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13 Flood Tolerance • Waterlogged soils deprive roots of oxygen and cause buildup of ethanol and toxins • The gene Submergence 1A-1 is responsible for submergence tolerance in flood-

resistant rice

14 Smart Plants • “Smart” plants inform the grower of a nutrient deficiency before damage has occurred • A blue tinge indicates when these plants need phosphate-containing fertilizer

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16 Concept 37.3: Plant nutrition often involves relationships with other organisms • Plants and soil microbes have a mutualistic relationship

– Dead plants provide energy needed by soil-dwelling microorganisms – Secretions from living roots support a wide variety of microbes in the near-root

environment

17 Soil Bacteria and Plant Nutrition • The layer of soil bound to the plant’s roots is the rhizosphere • The rhizosphere has high microbial activity because of sugars, amino acids, and

organic acids secreted by roots

18 Rhizobacteria • Free-living rhizobacteria thrive in the rhizosphere, and some can enter roots • Rhizobacteria can play several roles

– Produce hormones that stimulate plant growth – Produce antibiotics that protect roots from disease – Absorb toxic metals or make nutrients more available to roots

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• Inoculation of seeds with rhizobacteria can increase crop yields

20 Bacteria in the Nitrogen Cycle • Nitrogen can be an important limiting nutrient for plant growth • The nitrogen cycle transforms nitrogen and nitrogen-containing compounds • Most soil nitrogen comes from actions of soil bacteria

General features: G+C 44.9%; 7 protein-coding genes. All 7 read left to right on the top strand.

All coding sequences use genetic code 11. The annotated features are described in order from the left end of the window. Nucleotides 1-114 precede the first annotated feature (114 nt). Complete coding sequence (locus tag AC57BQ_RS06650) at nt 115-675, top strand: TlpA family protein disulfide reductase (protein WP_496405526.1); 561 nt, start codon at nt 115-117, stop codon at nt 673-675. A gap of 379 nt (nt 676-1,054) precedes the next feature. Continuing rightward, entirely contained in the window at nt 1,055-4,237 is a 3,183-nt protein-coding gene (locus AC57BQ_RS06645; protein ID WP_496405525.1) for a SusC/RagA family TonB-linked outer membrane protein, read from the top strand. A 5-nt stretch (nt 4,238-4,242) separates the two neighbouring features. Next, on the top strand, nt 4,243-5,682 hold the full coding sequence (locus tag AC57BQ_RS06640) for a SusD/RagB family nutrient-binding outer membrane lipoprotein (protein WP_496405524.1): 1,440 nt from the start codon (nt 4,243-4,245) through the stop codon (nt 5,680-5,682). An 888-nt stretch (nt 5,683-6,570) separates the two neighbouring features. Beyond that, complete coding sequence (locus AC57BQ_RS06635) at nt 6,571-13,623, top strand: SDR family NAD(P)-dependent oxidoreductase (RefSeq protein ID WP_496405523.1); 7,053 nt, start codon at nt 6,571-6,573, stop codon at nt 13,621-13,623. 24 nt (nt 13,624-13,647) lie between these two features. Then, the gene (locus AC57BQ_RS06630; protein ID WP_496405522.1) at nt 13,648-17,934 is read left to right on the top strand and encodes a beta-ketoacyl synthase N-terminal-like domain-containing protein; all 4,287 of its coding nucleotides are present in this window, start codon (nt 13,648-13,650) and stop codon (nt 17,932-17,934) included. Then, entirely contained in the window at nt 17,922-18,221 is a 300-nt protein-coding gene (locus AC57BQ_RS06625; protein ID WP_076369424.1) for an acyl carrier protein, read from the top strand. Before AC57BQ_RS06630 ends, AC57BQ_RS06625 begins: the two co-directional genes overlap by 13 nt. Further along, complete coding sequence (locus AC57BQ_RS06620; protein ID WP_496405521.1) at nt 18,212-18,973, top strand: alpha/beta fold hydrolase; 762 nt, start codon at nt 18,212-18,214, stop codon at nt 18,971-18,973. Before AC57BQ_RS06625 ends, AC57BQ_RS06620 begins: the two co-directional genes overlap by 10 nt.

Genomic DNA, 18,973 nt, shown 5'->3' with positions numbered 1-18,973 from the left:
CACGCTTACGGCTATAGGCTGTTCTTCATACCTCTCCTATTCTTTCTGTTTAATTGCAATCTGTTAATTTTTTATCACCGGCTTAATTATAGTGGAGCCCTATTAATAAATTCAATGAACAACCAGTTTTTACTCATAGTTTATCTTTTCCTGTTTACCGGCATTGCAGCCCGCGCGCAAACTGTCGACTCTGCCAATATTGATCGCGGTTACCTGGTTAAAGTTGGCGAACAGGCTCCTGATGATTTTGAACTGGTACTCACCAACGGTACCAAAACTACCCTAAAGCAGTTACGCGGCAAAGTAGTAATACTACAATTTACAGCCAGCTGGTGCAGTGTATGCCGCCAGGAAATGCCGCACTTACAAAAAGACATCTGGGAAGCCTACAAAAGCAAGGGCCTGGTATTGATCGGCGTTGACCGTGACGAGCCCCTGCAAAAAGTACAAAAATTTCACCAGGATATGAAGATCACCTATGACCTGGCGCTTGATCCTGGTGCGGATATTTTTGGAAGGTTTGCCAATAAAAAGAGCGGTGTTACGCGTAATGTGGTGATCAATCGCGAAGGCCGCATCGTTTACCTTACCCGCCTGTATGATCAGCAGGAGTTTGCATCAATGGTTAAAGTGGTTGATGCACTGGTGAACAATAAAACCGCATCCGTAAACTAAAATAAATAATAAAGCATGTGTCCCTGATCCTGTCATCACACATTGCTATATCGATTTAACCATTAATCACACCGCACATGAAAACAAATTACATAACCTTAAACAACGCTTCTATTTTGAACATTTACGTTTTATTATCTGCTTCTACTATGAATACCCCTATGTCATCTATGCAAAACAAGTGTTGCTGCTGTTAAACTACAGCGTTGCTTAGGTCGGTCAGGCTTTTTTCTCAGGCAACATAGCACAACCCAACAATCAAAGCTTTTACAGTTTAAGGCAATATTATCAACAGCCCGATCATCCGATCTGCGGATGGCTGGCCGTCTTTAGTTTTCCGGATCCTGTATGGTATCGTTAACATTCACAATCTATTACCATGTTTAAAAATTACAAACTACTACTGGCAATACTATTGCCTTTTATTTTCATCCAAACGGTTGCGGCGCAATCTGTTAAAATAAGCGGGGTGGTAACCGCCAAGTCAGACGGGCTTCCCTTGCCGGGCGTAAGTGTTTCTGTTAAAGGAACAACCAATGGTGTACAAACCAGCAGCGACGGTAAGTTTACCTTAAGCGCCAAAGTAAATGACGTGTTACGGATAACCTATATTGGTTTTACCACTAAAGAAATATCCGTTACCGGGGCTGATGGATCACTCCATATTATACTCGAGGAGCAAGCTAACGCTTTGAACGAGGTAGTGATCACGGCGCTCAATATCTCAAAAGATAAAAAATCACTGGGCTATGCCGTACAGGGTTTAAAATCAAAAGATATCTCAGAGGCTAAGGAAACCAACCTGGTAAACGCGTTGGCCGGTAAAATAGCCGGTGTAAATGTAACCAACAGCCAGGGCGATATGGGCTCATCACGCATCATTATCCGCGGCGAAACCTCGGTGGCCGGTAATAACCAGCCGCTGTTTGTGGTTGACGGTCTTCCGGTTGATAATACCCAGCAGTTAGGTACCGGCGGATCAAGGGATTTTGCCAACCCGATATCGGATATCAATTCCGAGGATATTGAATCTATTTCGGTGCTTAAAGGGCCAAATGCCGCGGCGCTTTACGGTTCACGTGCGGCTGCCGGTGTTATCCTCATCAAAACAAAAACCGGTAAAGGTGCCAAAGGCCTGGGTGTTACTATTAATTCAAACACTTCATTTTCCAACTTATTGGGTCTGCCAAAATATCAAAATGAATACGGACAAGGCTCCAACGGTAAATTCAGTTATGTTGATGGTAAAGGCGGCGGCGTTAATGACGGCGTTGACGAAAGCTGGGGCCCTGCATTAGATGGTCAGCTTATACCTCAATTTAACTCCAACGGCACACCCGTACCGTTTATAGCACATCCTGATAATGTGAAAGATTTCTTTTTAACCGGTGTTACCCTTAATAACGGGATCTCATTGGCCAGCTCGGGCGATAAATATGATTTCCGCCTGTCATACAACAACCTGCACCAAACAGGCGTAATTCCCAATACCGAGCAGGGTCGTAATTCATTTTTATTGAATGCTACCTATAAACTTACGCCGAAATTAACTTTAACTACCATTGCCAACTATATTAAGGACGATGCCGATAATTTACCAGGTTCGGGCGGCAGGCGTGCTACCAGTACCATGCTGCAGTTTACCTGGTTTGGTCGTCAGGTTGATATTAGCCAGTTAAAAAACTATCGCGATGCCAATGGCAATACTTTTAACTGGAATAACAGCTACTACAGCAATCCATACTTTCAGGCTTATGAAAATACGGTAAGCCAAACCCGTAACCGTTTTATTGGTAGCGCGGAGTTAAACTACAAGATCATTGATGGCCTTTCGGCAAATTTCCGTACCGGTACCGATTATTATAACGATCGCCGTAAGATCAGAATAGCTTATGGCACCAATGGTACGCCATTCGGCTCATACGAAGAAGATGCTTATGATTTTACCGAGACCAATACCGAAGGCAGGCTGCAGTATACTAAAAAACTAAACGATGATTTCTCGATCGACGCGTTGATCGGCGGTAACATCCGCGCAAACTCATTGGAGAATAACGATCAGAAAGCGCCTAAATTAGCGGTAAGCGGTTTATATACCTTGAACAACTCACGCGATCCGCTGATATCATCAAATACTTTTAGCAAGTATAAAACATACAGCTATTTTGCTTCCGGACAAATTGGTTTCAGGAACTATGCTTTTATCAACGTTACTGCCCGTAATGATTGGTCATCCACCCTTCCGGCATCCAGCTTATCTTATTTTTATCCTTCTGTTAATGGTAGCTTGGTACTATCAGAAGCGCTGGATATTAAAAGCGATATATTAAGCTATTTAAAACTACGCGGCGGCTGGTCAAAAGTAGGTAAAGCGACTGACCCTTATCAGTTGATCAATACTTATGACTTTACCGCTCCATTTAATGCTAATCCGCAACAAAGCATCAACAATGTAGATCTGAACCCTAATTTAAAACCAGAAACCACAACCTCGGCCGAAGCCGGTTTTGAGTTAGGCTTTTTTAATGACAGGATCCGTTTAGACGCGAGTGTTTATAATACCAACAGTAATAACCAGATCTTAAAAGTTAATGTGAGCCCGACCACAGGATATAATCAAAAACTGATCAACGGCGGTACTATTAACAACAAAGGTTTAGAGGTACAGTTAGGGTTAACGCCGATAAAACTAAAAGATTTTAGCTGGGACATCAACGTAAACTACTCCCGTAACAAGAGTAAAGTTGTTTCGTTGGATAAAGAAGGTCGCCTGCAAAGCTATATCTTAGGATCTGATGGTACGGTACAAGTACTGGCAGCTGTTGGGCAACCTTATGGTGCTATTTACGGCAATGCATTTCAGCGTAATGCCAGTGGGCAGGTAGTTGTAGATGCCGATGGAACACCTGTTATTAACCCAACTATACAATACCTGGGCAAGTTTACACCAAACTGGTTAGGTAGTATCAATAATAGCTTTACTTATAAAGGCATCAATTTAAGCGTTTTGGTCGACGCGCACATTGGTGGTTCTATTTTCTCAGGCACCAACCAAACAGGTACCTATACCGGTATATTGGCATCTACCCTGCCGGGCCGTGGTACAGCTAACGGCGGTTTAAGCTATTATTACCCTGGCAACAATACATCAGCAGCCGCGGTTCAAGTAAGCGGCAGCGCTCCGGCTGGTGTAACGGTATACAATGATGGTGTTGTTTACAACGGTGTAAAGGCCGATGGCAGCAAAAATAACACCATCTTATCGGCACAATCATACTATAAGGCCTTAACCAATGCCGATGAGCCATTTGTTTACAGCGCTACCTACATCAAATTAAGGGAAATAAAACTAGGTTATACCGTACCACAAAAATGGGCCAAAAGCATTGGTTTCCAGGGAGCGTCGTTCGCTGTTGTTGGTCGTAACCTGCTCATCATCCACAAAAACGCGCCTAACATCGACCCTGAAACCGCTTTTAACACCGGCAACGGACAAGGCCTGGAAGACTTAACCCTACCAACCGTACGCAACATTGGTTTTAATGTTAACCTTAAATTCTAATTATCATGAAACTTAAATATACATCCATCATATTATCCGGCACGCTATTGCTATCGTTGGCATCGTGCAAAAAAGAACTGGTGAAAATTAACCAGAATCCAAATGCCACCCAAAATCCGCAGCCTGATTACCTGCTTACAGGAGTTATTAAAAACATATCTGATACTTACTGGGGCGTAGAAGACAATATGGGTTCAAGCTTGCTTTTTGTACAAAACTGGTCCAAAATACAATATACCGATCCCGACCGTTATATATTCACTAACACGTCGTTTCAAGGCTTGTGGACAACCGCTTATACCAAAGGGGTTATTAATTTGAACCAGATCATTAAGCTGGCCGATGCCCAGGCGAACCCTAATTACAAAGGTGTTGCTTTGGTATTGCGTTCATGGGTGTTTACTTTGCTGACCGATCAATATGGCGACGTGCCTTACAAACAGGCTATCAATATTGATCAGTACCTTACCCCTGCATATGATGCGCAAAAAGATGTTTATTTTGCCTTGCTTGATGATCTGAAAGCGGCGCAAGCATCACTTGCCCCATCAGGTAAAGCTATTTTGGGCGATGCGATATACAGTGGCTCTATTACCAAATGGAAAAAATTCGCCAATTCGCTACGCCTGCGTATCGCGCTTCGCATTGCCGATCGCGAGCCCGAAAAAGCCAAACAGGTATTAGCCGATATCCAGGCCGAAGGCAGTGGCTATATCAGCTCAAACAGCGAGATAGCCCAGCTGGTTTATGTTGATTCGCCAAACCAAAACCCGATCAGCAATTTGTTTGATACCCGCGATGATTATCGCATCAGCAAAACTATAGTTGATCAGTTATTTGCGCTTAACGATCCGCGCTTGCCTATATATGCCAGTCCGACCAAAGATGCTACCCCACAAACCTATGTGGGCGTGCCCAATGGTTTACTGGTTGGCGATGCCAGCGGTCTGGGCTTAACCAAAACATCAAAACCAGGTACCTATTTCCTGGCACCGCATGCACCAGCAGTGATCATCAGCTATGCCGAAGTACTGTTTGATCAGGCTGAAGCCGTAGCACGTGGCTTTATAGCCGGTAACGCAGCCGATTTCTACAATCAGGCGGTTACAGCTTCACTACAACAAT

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• Plants absorb nitrogen as either NO3– or NH4+ • Bacteria break down organic compounds or use N2 to produce NH3, which is converted

to NH4+ • Nitrification is carried out by bacteria that convert NH3 into NO3–

23 Nitrogen-Fixing Bacteria: A Closer Look • N2 is abundant in the atmosphere, but unavailable to plants • Nitrogen fixation is the conversion of nitrogen from N2 to NH3 • Symbiotic relationships with nitrogen-fixing bacteria provide some plant species with a

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built-in source of fixed nitrogen • Key symbioses occur between nitrogen-fixing bacteria and plants, including those in

the legume family (peas, beans, and other similar plants)

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• Along a legume’s roots are swellings called nodules, composed of plant cells “infected” by nitrogen-fixing Rhizobium bacteria

• Inside the root nodule, Rhizobium bacteria assume a form called bacteroids, which are contained within vesicles formed by the root cell